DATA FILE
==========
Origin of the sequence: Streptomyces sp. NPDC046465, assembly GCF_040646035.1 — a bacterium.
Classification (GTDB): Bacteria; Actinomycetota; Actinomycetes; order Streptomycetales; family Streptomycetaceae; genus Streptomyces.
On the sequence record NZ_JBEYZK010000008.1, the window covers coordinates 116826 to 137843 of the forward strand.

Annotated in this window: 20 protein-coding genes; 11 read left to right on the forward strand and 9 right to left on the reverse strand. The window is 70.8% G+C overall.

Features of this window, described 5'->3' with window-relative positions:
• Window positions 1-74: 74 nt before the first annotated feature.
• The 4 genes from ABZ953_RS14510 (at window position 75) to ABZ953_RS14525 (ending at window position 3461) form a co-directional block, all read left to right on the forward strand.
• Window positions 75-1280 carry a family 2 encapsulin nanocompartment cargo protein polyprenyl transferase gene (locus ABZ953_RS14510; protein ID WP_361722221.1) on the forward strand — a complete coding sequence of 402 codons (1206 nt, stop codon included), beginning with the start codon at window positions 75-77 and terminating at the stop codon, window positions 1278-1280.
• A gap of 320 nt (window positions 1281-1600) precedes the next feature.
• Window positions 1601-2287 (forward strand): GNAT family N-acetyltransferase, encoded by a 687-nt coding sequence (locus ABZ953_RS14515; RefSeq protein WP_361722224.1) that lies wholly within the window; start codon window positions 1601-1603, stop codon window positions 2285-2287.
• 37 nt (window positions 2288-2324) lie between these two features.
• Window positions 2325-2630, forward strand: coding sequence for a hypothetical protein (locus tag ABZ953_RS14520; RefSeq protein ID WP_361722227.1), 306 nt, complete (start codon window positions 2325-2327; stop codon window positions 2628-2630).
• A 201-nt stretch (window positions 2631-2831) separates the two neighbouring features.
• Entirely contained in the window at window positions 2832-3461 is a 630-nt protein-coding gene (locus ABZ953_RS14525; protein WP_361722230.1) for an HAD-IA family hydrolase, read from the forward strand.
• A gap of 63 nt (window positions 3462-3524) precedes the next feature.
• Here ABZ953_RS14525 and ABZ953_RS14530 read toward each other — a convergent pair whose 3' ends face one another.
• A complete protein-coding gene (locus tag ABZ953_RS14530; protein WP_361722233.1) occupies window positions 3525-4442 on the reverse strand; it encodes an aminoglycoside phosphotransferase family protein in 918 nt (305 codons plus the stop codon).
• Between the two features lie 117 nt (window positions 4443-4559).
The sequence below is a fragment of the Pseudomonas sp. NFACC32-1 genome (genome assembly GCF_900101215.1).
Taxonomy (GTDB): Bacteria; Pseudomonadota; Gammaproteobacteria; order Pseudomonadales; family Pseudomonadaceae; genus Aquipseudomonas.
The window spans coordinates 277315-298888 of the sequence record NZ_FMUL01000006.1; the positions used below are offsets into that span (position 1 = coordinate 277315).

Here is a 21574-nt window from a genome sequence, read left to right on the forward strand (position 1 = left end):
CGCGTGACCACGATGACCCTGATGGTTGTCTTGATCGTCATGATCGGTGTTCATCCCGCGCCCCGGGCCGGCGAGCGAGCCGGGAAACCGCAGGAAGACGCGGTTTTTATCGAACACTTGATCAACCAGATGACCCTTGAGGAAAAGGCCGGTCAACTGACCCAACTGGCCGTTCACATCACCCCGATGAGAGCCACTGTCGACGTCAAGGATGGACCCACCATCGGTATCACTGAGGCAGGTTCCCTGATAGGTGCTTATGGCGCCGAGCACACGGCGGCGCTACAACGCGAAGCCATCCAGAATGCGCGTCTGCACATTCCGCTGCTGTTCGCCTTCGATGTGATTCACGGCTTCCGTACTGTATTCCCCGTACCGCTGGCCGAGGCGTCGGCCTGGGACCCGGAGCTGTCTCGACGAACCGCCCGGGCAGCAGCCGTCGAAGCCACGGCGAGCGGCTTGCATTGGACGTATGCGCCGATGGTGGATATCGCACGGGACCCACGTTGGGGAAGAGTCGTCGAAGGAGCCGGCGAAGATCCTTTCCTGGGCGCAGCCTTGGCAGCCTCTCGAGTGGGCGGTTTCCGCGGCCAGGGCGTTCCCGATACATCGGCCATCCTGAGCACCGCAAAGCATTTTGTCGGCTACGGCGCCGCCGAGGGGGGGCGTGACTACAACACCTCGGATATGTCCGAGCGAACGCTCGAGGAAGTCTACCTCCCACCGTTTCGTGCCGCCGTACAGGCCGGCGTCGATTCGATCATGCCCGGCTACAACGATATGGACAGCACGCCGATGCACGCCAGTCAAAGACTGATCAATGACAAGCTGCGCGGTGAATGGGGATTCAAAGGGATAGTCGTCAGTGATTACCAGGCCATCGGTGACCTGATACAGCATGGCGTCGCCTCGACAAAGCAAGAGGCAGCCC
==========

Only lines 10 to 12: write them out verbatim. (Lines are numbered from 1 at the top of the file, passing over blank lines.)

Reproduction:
• Window positions 1601-2287 (forward strand): GNAT family N-acetyltransferase, encoded by a 687-nt coding sequence (locus ABZ953_RS14515; RefSeq protein WP_361722224.1) that lies wholly within the window; start codon window positions 1601-1603, stop codon window positions 2285-2287.
• 37 nt (window positions 2288-2324) lie between these two features.
• Window positions 2325-2630, forward strand: coding sequence for a hypothetical protein (locus tag ABZ953_RS14520; RefSeq protein ID WP_361722227.1), 306 nt, complete (start codon window positions 2325-2327; stop codon window positions 2628-2630).